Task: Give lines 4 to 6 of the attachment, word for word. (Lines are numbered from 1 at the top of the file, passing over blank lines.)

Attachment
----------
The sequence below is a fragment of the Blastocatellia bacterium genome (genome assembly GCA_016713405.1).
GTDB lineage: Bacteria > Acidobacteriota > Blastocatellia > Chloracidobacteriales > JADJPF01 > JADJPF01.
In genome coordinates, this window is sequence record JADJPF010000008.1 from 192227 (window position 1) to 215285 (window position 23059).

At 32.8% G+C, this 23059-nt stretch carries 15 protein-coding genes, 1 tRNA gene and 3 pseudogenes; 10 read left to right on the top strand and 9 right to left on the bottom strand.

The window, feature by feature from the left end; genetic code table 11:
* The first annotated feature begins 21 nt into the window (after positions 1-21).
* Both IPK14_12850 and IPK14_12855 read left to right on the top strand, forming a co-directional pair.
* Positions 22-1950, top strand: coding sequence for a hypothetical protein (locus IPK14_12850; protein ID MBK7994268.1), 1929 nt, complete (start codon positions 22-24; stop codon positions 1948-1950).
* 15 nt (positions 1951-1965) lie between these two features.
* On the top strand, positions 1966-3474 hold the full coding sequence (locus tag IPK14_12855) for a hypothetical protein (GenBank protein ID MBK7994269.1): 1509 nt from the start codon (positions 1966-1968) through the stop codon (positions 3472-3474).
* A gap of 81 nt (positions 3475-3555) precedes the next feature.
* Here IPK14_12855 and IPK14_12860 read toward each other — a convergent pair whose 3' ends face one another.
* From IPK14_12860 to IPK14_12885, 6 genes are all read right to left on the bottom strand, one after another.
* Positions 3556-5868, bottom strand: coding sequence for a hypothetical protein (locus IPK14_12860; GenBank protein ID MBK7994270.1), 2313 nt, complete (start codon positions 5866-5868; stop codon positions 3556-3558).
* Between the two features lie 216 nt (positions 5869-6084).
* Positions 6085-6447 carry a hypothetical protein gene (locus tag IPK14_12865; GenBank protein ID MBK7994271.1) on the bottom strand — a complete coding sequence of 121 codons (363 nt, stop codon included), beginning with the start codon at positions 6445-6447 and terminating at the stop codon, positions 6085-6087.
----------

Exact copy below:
At 32.8% G+C, this 23059-nt stretch carries 15 protein-coding genes, 1 tRNA gene and 3 pseudogenes; 10 read left to right on the top strand and 9 right to left on the bottom strand.

The window, feature by feature from the left end; genetic code table 11:
* The first annotated feature begins 21 nt into the window (after positions 1-21).